Have a Calm Christmas!
In our last post, we covered all the festive items that could be ingested by an unsuspecting pet. In this post we focus on anxiety in pets at this time of year and the impact of weather conditions and dark nights can have.
Decor Changes, Visitors and Excitement
With the addition of a Christmas tree, new smells, visitors and excited children (and adults), Christmas can be stressful for the more nervous pets in our homes. At this time of year, it’s worth designating an area or room in the house that is peaceful and your pet can escape to when everything “gets too much” for them. Ensure there are plenty of toys, treats and water for them to enjoy while they retreat away from the chaos!
Santa Claus and Toys
Consider the mayhem of Christmas morning when kids are involved. New toys that make lots of noise are enough to unsettle many nervous pets. Giving your pets the option of avoiding the mayhem will set them up for a happier Christmas day.
Lots of new toys and gadgets from Santa often means lots of batteries left lying around or integral batteries that are fun to chew (if you’re a curious cat or puppy). There are a growing number of balls, and other toys, which now contain flashing lights or make noises powered by batteries. When a battery is punctured or swallowed, the alkaline or acidic material can leak out and cause corrosive injury to the mouth and other body tissues. If you suspect your dog has punctured a battery, attempt to flush out their mouth for 15-20 minutes with tepid water to help reduce any chance of ulceration and burning, and then seek veterinary advice. Do not encourage the dog to vomit as the corrosive contents of the battery can cause further damage to the throat.
Having just recovered from Halloween, our poor pets need to prepare for the fireworks that are often set off between Christmas and New Years’ Eve.
We would recommend a “white noise” machine. Promoted to help babies sleep, these can make it harder for your dog to hear the sounds outside of the house. While the “white noise” machine can’t block out the sound completely, it has been recommended as an aid - far better than playing heavy metal music at full volume until the fireworks stop! (Yes, some of our customers do this, much to the annoyance of their neighbours)! You can also use brown noise audio clips from YouTube / Spotify which are also used to calm and induce sleep.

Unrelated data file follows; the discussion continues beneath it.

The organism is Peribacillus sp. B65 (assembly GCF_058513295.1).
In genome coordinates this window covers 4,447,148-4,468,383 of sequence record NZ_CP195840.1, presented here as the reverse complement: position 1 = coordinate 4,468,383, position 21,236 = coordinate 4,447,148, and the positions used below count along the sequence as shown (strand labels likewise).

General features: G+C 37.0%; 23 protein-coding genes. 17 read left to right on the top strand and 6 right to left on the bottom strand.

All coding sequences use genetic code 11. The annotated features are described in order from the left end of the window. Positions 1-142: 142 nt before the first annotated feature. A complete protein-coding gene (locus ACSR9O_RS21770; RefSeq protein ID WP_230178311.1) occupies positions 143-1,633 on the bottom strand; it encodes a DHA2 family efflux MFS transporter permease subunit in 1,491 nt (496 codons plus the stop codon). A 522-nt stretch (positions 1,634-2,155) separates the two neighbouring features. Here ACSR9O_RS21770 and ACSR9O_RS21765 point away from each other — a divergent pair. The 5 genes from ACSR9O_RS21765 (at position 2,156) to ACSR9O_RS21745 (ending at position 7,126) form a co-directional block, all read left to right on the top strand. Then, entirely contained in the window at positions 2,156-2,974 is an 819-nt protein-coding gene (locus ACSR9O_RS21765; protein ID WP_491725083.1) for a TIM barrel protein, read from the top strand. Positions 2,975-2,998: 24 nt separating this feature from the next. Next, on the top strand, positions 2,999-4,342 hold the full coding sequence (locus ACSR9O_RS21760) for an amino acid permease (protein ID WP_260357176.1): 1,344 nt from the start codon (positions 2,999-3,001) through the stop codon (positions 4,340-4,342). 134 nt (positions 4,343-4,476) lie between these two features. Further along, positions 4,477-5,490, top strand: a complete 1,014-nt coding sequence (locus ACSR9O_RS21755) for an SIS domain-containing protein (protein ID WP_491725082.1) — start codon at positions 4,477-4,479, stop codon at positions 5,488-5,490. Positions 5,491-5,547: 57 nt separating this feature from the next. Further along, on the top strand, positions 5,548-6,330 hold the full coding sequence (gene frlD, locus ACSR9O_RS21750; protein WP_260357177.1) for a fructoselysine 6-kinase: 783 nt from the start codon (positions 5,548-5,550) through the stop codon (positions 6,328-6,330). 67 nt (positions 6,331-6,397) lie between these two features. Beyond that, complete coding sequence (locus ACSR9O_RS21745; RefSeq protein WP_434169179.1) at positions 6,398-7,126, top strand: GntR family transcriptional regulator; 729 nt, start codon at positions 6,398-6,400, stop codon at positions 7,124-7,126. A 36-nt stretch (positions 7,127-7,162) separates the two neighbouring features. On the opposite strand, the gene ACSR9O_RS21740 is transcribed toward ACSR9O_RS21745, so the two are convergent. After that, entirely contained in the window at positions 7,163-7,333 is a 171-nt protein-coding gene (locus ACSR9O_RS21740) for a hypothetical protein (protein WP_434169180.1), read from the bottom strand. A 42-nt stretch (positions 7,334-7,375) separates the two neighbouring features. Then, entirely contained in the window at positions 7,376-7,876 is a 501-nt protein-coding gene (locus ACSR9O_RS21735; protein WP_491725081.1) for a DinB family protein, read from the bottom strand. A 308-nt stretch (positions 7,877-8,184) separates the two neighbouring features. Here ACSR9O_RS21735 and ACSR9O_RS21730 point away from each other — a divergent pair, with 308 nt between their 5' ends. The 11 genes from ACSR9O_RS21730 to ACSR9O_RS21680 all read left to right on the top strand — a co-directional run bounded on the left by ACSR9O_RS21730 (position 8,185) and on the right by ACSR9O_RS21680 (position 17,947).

Why not consider a Thundershirt? These little coats create a swaddling effect which helps keep pets calm. We also have our Cozy-Up Calming Cushion. We are lucky to have new stock of these beautiful cushions which are handcrafted using local Irish Tweed made here in Co. Kerry. Then filled with organic valerian root, and a few drops of the purest lavender essential oil which aid relaxation in your dog.
We have a range of products available that target anxiety in pets. For dogs that are more sensitive or have a tendency to hyperactivity when over excited, we would recommend using our Calm & Balmy spray. This quick acting spray is ideal for one off situations that require immediate attention. It can be used in three ways depending on level of anxiety. Applied to bedding or environment for low level worries, applied to neck and head area as anxiety rises, and for high “in the moment” anxiety you can spray it on your hand and offer it directly to your dog to lick. We also stock Calm Canine, which is a dietary support to ease anxiety on a daily basis and reduce stress for a worry-free pet. They also get the added benefit of Omega 3 and 6 essential fatty acids with this supplement.
While it’s been an unusually warm Autumn, the next few months will see some extremely cold and wet days. Ensure your pets are warm and have a safe place to sleep each night. If your cat likes to explore at night and you don’t have a cat flap, ensure there is somewhere safe where they can go if they stay out past their “curfew”!
The clocks went back a few weeks ago and as a result, it’s darker in the evenings. Poor visibility can be dangerous for pets, so ensure they are visible. Consider a reflective collar and if your dog is thin skinned (hey greyhounds and Iggy’s, we see you!), make sure you invest in some winter woolies for them!
Snow, ice and path salt can be harsh on your doggos paw pads, so make sure they are checked and wiped after each walk. You can use the Holistic Hound Snout & Paw Balm to protect and nourish their paws during these times. And we would also recommend having the Holistic Hound Heal Me Quick spray to hand so that any cuts or abrasions can be quickly dealt with, avoiding trips to the vets during the Christmas season.
Even when it’s above freezing, pets’ extremities (including paws, noses, and ears) are especially susceptible to wind chill. This makes hypothermia one of the most common issues caused by frosty weather. As in humans, hypothermia in pets results from low body temperature caused by extreme cold. The combination of wet fur and cold weather can be dangerous to dogs and cats and contribute to hypothermia. Other causes of hypothermia in pets include submersion in cold water for an extended period of time, as well as shock. If you live close to a water source, keep an eye on your pets.